These four tips on helping a boyfriend who self-harms are inspired by a reader who was brave enough to say “my boyfriend cuts himself.” Can you help him stop cutting? Possibly – but there is only so much you can do. The first step is to look past what he says he wants and focus on what’s best for him. And that might involve getting help from a parent, teacher, coach or counselor.
Are you the parent of someone who cuts? Read Helping Teens Who Cut: Understanding and Ending Self-Injury by Michael Hollander – a leading authority on self-injury. He spells out the facts about cutting and self-harm, helps parents know what to do to make it stop. You’ll learn how overwhelming emotions lead some teens to hurt themselves, and how proven treatments – such as dialectical behavior therapy (DBT) – can help your child stop cutting. You’ll also learn practical communication and problem-solving skills that can reduce family stress, making it easier to care for yourself and your teen during the recovery process.
If you are a teen who cuts, look at Stopping the Pain: A Workbook for Teens Who Cut and Self Injure by Lawrence Shapiro PhD. It’ll help you explore why you self-injure and give you lots of ideas how you can stop. The book will help you learn new skills for dealing with issues in your life, reduce your stress, and reach out to others when you need to.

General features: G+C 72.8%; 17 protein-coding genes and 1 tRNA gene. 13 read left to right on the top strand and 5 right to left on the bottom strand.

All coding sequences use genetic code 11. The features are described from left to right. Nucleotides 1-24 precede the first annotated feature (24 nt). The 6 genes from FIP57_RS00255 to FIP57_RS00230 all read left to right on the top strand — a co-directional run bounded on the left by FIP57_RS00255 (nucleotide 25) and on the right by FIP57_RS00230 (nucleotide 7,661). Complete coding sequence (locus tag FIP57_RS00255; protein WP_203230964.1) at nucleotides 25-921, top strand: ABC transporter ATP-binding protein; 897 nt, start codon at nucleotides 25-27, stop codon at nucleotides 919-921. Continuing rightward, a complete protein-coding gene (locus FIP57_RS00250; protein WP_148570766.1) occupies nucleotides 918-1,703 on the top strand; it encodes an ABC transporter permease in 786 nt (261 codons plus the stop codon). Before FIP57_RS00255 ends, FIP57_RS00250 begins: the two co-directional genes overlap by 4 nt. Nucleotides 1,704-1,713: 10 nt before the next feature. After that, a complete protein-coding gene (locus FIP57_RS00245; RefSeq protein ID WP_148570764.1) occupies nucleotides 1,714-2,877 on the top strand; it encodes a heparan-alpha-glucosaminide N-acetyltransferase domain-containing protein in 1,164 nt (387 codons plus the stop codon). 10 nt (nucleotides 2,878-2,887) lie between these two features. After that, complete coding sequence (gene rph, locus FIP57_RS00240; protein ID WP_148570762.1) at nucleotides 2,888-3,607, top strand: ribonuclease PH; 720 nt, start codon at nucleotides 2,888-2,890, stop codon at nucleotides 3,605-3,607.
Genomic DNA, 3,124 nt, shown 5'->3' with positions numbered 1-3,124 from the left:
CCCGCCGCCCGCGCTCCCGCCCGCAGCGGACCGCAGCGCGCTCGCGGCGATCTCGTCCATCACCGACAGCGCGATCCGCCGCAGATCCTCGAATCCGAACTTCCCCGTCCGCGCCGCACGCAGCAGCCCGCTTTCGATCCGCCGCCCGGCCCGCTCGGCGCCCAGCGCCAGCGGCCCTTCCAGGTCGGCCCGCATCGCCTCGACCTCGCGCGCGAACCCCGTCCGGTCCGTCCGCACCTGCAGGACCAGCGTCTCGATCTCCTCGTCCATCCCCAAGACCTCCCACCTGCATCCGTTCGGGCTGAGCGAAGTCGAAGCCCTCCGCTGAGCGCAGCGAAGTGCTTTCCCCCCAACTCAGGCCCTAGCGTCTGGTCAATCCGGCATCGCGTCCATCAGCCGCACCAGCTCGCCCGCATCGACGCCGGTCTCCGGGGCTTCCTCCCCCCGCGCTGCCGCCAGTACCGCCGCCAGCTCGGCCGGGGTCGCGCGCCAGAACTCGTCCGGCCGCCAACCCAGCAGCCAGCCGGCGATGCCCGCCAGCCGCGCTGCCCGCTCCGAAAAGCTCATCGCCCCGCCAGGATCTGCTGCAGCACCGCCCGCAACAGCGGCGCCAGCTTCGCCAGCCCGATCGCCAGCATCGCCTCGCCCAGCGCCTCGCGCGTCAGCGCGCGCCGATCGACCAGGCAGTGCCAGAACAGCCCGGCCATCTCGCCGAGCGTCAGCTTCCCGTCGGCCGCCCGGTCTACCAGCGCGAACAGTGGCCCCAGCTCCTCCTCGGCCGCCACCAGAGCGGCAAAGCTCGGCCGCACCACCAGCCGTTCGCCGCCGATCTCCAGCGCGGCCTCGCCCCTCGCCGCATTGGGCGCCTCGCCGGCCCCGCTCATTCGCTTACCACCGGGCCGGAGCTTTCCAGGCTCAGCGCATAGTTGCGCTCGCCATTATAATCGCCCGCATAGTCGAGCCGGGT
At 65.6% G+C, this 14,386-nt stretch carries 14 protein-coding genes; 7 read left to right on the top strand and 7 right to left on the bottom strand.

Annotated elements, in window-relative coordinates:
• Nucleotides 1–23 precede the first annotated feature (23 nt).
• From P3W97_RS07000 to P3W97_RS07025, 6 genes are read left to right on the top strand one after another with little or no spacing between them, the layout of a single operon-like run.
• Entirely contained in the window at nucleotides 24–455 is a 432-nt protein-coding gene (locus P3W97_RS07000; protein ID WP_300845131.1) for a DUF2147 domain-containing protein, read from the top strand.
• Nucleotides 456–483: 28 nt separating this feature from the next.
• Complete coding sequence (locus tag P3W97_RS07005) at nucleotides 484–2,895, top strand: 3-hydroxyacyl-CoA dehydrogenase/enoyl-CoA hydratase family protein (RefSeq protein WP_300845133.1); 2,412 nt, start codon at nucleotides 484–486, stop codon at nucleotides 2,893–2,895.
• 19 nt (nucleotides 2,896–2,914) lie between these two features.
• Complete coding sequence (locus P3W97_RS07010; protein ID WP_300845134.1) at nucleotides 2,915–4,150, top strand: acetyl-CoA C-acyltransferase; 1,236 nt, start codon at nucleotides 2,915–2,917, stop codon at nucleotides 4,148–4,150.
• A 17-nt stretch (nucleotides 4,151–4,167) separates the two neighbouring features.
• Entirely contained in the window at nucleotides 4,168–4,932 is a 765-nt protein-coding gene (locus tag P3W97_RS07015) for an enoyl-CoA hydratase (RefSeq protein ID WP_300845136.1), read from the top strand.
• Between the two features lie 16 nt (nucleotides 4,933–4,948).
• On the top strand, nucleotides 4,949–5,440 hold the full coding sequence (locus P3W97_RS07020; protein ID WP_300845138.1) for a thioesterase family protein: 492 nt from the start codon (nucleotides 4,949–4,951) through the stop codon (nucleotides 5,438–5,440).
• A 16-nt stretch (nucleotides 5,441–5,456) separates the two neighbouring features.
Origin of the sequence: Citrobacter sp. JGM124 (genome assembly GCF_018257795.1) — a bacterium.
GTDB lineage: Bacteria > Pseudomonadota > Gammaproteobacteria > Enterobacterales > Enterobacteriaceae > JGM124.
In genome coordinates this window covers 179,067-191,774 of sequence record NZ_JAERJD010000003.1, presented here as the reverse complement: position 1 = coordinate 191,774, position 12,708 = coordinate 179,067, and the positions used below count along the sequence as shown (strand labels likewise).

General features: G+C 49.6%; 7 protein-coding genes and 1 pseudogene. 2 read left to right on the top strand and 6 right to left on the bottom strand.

Here’s what my reader said, and why I wrote these tips for helping a boyfriend who self-harms and cuts. She said: “I’m 16 years old and so is my boyfriend. I’ve recently seen a new side of him. He finally opened up to me. He has depression, anxiety, and is suicidal. He self-harms to get by. I asked for his lighters and he gave them to me. It’s been a week since he’s burned. … He had a breakdown, and cried and cried. He even tried to cut, but I took it away. He made me promise not to tell anyone because he didn’t want to end up back in [a mental institution] again. I don’t want to tell anyone because I don’t want him to feel I betrayed him and not open up to me anymore, but I would feel so guilty for not speaking up if something happened to him. He’s never happy anymore and it seems there’s nothing I can do. Please help me.” ~ Danielle, on How to Cope With Depression in a Relationship.
And, remember that he told you that he is mutilating himself because he wants to stop. He can’t contain the pain any longer; he is reaching you to you for help. How will you help him?
4 Ways to Help a Boyfriend Who Self-Harms
The most important tip for helping someone who cuts is to talk to an adult who understands self-harm. Cutting is often a way to cope with emotional pain, and you need to help your boyfriend find healthier ways to deal with that pain.
It’s complicated, though, because you can’t change him or fix him unless he takes responsibility for his own actions and life. If you’re scared he’ll leave you, you might want to learn about overcoming fear of abandonment.
Realize how serious and possibly life-threatening depression and cutting can be
Depression has been described as the “black dog” – it’s a heavy thick black blanket that clouds your thinking, feeling, thoughts, energy, and behavior. Depression drains your boyfriend’s energy, optimism, and motivation. He can’t just “snap out of it” by sheer force of will – he needs HELP.